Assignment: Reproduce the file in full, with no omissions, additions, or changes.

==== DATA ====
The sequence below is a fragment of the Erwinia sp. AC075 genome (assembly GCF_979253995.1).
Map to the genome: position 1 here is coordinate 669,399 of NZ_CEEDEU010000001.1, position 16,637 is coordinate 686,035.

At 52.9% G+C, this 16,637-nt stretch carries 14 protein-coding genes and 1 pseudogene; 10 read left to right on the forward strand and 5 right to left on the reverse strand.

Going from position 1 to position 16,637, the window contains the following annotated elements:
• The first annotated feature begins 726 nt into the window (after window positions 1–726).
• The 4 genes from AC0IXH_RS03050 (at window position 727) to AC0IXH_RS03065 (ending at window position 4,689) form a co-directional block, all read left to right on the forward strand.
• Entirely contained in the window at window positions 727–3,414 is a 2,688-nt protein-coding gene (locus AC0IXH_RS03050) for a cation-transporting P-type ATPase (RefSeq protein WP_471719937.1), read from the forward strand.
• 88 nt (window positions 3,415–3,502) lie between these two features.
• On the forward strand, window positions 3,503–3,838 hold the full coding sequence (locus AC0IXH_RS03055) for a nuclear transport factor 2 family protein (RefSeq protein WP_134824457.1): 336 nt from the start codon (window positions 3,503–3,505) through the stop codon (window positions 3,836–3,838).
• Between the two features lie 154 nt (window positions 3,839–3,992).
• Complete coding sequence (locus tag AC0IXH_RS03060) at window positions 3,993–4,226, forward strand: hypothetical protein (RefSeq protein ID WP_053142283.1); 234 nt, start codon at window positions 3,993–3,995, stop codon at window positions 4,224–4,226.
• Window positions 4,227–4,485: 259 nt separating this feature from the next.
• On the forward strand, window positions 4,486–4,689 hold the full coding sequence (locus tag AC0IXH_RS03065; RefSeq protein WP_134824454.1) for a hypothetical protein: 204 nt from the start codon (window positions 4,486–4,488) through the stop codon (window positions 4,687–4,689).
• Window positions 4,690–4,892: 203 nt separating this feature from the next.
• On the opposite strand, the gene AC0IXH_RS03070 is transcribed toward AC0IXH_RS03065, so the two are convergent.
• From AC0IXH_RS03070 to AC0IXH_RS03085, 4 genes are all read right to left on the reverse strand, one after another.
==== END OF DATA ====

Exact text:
The sequence below is a fragment of the Erwinia sp. AC075 genome (assembly GCF_979253995.1).
Map to the genome: position 1 here is coordinate 669,399 of NZ_CEEDEU010000001.1, position 16,637 is coordinate 686,035.

At 52.9% G+C, this 16,637-nt stretch carries 14 protein-coding genes and 1 pseudogene; 10 read left to right on the forward strand and 5 right to left on the reverse strand.

Going from position 1 to position 16,637, the window contains the following annotated elements:
• The first annotated feature begins 726 nt into the window (after window positions 1–726).
• The 4 genes from AC0IXH_RS03050 (at window position 727) to AC0IXH_RS03065 (ending at window position 4,689) form a co-directional block, all read left to right on the forward strand.
• Entirely contained in the window at window positions 727–3,414 is a 2,688-nt protein-coding gene (locus AC0IXH_RS03050) for a cation-transporting P-type ATPase (RefSeq protein WP_471719937.1), read from the forward strand.
• 88 nt (window positions 3,415–3,502) lie between these two features.
• On the forward strand, window positions 3,503–3,838 hold the full coding sequence (locus AC0IXH_RS03055) for a nuclear transport factor 2 family protein (RefSeq protein WP_134824457.1): 336 nt from the start codon (window positions 3,503–3,505) through the stop codon (window positions 3,836–3,838).
• Between the two features lie 154 nt (window positions 3,839–3,992).
• Complete coding sequence (locus tag AC0IXH_RS03060) at window positions 3,993–4,226, forward strand: hypothetical protein (RefSeq protein ID WP_053142283.1); 234 nt, start codon at window positions 3,993–3,995, stop codon at window positions 4,224–4,226.
• Window positions 4,227–4,485: 259 nt separating this feature from the next.
• On the forward strand, window positions 4,486–4,689 hold the full coding sequence (locus tag AC0IXH_RS03065; RefSeq protein WP_134824454.1) for a hypothetical protein: 204 nt from the start codon (window positions 4,486–4,488) through the stop codon (window positions 4,687–4,689).
• Window positions 4,690–4,892: 203 nt separating this feature from the next.
• On the opposite strand, the gene AC0IXH_RS03070 is transcribed toward AC0IXH_RS03065, so the two are convergent.
• From AC0IXH_RS03070 to AC0IXH_RS03085, 4 genes are all read right to left on the reverse strand, one after another.